Entertainment

One Dad Invented A Toy That Would Teach His Daughter Braille

Talk about going above and beyond.

Two-year-old Rebecca Lacourse has Usher syndrome, a condition that causes hearing and vision loss. Although her diagnosis was devastating for her parents, Jacob and Beth Lacourse, they are determined to help their daughter live as full of a life as possible.

One problem Jacob noticed is that there are not a lot of toys that are accessible for children with visual impairments. “There weren’t a lot of toys on the market for children with visual impairments or blind children,” he told People. “When a child is born with normal sight, they’re immersed in language and they have little toys with letters and words, so what we decided to do was to make Rebecca her own toy.”

Not wanting his daughter to miss out on the experience of learning the basics of language early on, Jacob took it upon himself to create a toy that would teach Rebecca braille, a tactile writing system used by those with visual impairments.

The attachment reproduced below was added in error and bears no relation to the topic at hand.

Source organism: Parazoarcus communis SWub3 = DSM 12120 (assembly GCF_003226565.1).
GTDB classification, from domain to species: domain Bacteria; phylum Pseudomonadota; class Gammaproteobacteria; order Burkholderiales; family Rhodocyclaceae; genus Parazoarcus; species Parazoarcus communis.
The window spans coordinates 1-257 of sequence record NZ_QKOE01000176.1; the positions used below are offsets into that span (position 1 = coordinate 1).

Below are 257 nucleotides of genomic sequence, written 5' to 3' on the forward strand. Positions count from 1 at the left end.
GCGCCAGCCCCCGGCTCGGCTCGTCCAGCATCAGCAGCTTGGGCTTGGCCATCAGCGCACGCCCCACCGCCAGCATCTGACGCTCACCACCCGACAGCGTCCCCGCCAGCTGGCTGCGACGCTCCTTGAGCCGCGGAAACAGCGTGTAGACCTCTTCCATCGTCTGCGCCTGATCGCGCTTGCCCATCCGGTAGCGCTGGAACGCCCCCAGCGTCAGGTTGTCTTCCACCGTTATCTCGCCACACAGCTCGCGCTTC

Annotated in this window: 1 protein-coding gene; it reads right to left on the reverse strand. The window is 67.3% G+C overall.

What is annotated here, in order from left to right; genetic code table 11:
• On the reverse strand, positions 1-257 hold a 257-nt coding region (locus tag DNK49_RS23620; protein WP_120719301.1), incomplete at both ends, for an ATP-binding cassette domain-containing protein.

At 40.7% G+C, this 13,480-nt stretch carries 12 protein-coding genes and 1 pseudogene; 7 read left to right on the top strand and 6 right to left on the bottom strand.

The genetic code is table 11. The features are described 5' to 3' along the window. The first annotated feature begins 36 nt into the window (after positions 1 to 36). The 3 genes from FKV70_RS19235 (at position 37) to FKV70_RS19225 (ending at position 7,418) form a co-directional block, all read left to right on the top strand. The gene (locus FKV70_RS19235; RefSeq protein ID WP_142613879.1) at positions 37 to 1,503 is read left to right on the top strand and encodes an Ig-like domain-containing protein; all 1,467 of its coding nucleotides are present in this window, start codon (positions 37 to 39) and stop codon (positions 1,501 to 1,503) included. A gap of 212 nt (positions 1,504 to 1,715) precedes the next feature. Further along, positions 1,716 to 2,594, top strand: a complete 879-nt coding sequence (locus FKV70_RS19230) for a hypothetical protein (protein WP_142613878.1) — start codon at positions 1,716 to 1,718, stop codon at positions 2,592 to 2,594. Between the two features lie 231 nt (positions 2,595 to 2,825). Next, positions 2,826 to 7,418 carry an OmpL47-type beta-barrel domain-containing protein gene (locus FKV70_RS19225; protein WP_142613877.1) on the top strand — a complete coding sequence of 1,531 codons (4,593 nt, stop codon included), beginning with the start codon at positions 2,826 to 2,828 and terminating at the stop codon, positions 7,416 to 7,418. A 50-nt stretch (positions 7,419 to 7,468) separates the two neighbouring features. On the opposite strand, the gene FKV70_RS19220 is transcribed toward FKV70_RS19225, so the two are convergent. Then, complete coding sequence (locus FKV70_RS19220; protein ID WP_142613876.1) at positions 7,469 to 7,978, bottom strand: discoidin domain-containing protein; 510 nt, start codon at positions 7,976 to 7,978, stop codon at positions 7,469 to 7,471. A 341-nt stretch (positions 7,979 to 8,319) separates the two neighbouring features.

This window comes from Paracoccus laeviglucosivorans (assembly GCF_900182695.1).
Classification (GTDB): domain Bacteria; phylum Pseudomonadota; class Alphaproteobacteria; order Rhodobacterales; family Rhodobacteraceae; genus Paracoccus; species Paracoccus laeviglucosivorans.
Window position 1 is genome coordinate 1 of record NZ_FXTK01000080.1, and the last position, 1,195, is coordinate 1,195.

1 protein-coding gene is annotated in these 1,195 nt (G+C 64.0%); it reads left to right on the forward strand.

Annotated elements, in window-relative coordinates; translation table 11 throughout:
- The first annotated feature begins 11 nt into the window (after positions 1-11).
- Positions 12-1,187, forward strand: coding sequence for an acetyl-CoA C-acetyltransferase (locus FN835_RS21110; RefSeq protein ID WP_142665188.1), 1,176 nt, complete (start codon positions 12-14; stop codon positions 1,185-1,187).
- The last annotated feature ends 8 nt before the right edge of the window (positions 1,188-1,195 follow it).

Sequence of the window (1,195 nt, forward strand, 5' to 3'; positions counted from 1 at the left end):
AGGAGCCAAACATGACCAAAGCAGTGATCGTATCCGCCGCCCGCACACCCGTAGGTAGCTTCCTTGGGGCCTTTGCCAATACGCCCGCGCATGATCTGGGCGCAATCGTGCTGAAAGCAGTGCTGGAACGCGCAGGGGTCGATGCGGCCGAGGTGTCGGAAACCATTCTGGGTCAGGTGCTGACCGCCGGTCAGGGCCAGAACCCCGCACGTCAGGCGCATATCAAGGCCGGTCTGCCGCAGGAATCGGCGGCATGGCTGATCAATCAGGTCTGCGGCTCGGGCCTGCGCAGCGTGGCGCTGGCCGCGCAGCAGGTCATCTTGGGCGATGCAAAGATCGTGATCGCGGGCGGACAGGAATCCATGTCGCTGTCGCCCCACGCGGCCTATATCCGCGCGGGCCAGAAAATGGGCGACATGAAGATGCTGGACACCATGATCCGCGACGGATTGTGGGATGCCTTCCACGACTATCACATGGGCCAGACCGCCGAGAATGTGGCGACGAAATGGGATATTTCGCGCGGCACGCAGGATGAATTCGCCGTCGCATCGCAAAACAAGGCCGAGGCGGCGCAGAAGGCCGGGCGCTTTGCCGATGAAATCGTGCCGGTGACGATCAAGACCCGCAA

Called the BecDot, it’s an interactive toy that allows parents to program in words with an app. Then braille displays spell out those words. It also has a place to put a toy that corresponds with a word, so that kids can associate a word and an object. Check it out in action in the video below:

For now, the BecDot is just a prototype, but the Lacourses are optimistic about their chances to get the product mass-produced. When it’s sold, Jacob hopes it will retail for about $100.

The BecDot was recently shown at the Consumer Electronics Show in Las Vegas, where it won the Not Impossible Limitless Award. And people are taking notice. Disability advocate Belo Cipriani shared the toy on his Instagram feed:

Open-source electronics platform Arduino also shared the device on Instagram:

“The world isn’t going to adapt to Becca,” he  told Today. “I wanted to adapt the world for her, but realized I could actually help a lot of other people as well.”

What an awesome dad! We hope that Rebecca and other children with visual impairments get the chance to learn from the BecDot.